Bystander Confronts Vandal Damaging Upper East Side Sukkah

The chairman of a synagogue on Manhattan’s Upper East Side told police that a guy destroyed their sukkah early on Saturday morning before being stopped by a good Samaritan.

Police said a guy vandalized a sukkah on the corner of East 92nd Street and First Avenue at at 1:20 a.m., kicking through the plexiglass so he could urinate inside. The Jewish festival of Sukkot, which lasts for a week, requires the usage of a portable structure.

Bystander Confronts Vandal Damaging Upper East Side Sukkah
Bystander Confronts Vandal Damaging Upper East Side Sukkah

Co-director Rabbi Uriel Vigler of the Chabad Israel Center said that when he showed up for Saturday morning services, the building was in ruins. Until Shabbat’s conclusion at sunset, he refrained from checking the surveillance footage.

Vigler told Gothamist on Sunday that someone came from Second Avenue, urinated on the sukkot, then kicked down the plexiglass and attempted to kick down the whole building. “A nice New Yorker halted him in his tracks as he was doing this.”

The guy is shown on camera being confronted by a person wearing a blue hat before he walks away from the scene with his hands up in the air.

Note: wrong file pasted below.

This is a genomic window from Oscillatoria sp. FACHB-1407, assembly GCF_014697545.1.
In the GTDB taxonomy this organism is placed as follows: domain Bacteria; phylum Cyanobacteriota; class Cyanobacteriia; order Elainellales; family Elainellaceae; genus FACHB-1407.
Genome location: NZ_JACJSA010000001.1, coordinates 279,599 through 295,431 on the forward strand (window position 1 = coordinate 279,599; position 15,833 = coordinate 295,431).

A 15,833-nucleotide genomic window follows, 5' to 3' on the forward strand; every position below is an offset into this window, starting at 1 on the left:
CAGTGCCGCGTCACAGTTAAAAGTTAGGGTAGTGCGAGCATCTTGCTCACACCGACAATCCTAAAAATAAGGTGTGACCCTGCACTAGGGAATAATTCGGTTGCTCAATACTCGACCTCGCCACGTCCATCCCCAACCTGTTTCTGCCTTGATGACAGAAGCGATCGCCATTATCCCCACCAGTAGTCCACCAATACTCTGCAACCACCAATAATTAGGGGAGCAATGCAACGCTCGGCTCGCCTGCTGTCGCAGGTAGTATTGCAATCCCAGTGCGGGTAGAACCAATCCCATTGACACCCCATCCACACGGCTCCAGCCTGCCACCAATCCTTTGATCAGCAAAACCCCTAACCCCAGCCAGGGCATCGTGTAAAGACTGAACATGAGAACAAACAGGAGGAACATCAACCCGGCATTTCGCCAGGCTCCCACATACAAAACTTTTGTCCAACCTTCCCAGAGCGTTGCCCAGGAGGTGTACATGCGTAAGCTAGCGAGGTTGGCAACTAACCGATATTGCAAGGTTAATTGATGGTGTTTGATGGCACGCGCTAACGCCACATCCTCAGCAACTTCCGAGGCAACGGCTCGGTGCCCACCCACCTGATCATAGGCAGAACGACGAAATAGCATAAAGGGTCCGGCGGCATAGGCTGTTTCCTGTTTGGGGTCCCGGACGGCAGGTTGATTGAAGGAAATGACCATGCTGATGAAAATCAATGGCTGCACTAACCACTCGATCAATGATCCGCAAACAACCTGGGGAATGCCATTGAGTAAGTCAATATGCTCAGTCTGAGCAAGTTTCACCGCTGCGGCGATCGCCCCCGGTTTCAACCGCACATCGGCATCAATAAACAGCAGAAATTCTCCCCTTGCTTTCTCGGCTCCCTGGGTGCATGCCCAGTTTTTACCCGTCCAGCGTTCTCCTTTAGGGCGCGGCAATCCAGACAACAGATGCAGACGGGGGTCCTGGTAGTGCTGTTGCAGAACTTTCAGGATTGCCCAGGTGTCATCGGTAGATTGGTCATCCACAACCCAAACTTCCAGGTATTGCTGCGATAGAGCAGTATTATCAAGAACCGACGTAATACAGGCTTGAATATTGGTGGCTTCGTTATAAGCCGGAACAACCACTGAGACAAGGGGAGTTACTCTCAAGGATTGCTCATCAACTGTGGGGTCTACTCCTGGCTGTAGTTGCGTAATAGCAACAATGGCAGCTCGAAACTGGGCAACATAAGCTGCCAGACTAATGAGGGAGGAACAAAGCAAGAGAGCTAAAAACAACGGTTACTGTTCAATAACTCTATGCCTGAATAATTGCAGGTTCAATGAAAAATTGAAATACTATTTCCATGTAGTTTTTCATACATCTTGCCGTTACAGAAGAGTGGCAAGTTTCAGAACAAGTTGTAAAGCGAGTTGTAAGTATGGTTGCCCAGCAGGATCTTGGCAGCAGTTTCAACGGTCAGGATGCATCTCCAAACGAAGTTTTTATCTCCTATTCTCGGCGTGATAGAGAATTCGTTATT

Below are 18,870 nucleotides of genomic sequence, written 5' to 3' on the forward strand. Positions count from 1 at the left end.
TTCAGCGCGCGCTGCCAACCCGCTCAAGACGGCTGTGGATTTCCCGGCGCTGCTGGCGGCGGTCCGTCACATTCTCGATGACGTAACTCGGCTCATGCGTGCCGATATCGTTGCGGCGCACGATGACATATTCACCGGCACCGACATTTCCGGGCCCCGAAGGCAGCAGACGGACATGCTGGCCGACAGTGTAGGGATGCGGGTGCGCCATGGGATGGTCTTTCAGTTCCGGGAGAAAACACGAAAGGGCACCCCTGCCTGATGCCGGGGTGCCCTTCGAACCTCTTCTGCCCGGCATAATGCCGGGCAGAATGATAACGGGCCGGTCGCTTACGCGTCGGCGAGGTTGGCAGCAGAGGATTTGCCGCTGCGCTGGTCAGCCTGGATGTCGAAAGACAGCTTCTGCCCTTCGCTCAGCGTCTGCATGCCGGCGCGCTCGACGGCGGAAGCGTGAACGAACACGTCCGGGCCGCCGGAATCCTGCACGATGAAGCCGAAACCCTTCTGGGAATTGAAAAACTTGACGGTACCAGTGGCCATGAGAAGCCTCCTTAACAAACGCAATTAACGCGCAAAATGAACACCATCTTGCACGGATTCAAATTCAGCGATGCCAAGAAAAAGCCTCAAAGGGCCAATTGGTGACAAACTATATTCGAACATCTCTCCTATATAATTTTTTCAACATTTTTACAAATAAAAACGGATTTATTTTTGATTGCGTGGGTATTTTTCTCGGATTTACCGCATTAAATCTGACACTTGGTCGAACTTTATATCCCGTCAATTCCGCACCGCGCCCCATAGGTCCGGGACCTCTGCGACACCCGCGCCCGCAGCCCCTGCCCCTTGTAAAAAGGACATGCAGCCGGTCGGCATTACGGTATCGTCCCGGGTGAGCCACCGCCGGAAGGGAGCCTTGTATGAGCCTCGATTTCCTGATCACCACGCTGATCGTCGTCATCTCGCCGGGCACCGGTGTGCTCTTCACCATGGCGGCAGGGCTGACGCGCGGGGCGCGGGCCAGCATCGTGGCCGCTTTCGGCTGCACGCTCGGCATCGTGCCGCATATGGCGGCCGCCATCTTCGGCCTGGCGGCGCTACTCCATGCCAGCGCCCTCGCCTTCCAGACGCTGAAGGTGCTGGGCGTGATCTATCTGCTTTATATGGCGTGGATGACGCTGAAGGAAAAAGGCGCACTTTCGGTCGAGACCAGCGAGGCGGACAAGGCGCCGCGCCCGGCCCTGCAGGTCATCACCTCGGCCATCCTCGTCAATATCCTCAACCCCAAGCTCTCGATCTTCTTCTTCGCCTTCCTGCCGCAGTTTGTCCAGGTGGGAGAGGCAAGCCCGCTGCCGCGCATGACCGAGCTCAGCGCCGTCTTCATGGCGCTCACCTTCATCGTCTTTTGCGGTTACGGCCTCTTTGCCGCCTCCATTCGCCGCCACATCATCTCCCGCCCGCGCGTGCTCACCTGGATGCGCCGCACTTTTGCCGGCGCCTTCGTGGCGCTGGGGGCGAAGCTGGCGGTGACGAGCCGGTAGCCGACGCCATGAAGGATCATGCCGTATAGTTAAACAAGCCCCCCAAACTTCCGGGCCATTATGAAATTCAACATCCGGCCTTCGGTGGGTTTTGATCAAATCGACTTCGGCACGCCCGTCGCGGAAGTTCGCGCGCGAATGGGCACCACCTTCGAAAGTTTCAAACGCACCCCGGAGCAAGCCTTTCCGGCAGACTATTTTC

We appreciate the bold New Yorker who exemplified what it means to be a New Yorker by helping out a stranger in need, as Vigler put it.

The police stated they were looking for the vandal because he or she may be charged with criminal mischief. Since the building in question did not have any overtly Jewish symbols or iconography, the NYPD has ruled out the possibility that the attack was motivated by anti-Semitism.

On Friday, local families worked to construct sukkot for the start of the festival on Sunday night.

“New Yorkers live in apartments and don’t have backyards, but they need to fulfill the requirement to eat in a sukkot, so we create one on the street for them,” Vigler said.

The episode, he claimed, highlighted the significance of the occasion honoring national harmony.

Saying, “We all need to realize that we don’t accept this type of hate, anger, and wrath,” he emphasized the need of teaching others the same. A rise in acts of kindness is the best way to counter anti-semitism. Some illumination is better than none.

 

 

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